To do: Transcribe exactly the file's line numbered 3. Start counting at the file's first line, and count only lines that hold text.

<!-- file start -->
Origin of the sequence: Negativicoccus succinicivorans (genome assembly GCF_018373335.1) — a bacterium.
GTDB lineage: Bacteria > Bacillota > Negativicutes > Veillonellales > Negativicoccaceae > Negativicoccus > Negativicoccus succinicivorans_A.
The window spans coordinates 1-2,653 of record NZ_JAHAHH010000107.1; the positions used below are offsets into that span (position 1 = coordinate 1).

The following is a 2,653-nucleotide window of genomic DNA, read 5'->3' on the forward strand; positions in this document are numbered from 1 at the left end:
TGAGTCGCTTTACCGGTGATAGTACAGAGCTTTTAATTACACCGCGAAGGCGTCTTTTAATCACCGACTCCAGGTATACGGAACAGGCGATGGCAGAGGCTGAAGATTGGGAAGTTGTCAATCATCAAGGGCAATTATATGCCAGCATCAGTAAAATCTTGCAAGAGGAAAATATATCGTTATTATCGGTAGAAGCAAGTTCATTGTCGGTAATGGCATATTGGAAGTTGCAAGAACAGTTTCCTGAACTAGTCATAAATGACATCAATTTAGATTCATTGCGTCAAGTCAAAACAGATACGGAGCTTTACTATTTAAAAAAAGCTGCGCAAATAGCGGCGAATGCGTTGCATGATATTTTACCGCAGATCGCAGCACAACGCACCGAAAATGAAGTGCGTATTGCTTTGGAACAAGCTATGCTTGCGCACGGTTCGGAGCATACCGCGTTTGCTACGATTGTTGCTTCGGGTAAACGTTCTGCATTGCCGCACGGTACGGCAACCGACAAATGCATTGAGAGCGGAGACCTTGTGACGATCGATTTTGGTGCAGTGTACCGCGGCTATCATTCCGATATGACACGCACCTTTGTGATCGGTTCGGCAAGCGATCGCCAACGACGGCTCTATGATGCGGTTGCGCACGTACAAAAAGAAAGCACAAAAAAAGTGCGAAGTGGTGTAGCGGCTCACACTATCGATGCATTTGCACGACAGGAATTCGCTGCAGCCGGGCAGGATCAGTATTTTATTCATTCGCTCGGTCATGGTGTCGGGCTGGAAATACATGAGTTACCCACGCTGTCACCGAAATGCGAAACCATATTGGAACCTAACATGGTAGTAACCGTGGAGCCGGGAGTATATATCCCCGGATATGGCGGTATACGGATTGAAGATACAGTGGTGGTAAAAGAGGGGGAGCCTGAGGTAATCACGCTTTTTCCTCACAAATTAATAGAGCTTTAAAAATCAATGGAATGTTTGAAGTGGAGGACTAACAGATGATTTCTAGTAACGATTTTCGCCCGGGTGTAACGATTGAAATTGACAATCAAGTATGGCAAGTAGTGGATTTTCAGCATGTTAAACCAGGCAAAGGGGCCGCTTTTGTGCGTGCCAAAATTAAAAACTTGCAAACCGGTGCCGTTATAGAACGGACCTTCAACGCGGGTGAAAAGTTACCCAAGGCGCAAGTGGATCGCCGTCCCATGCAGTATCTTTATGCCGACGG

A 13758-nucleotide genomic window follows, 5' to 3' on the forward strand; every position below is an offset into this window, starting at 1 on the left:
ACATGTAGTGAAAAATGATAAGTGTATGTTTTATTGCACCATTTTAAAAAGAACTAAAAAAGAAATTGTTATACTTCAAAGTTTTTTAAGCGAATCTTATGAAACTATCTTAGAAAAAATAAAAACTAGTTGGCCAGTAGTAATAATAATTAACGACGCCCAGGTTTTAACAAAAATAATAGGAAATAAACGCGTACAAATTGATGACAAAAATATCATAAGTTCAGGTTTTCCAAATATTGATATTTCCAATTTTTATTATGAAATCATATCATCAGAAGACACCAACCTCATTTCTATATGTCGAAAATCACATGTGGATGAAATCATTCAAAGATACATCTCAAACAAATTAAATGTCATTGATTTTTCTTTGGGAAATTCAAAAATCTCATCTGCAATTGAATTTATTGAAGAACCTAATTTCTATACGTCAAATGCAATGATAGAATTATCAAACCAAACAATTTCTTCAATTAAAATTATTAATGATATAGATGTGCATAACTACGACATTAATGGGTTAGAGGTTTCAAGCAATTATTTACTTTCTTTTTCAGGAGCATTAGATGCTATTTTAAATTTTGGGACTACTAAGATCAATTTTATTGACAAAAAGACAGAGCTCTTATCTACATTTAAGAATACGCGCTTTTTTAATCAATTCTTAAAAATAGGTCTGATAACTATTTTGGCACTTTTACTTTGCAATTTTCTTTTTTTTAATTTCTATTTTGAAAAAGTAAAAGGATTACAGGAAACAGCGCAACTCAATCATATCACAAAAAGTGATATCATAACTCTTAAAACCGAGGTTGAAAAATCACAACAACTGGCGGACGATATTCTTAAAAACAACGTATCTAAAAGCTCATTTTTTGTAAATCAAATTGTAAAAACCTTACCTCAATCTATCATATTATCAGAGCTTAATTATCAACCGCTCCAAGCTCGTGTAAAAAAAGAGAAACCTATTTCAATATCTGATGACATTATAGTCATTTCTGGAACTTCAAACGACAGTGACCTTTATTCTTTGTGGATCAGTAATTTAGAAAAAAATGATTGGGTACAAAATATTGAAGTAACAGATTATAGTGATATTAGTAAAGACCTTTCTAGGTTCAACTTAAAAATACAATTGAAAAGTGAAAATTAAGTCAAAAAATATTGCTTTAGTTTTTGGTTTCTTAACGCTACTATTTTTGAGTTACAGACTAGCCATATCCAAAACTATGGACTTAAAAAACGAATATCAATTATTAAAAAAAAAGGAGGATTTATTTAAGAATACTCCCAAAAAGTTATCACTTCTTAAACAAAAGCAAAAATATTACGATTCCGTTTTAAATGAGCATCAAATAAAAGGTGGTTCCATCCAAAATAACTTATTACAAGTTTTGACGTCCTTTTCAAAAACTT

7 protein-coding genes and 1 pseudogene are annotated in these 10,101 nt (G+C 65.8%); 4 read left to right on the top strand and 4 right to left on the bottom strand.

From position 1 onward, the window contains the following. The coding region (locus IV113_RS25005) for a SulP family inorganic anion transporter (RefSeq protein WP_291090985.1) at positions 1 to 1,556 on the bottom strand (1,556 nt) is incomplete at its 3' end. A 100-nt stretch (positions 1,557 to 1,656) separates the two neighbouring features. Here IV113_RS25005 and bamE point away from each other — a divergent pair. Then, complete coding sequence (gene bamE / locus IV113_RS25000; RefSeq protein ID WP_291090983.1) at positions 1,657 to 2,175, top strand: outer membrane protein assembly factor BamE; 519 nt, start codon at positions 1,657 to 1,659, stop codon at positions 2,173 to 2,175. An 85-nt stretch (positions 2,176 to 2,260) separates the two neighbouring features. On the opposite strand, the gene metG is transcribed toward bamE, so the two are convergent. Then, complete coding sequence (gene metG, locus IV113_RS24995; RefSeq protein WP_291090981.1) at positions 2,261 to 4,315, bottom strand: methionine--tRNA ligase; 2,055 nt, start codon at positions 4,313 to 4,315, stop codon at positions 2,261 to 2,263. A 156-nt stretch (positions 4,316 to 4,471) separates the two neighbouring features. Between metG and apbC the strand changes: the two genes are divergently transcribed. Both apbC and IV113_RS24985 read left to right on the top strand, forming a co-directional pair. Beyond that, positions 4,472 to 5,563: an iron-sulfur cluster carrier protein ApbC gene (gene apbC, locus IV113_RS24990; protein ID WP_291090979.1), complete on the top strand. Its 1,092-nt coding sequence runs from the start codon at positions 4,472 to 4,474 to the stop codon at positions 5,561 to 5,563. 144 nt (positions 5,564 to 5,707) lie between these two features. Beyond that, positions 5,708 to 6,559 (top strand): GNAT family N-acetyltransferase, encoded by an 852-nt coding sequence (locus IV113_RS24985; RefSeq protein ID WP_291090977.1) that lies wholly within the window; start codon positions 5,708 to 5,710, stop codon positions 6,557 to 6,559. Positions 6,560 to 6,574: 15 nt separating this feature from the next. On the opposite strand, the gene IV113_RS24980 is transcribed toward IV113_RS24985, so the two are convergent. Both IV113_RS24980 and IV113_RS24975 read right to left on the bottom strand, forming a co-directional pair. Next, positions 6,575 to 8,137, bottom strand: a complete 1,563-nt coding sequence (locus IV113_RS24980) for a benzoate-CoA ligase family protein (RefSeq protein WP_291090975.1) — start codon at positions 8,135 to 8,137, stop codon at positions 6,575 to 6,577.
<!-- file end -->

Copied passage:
The window spans coordinates 1-2,653 of record NZ_JAHAHH010000107.1; the positions used below are offsets into that span (position 1 = coordinate 1).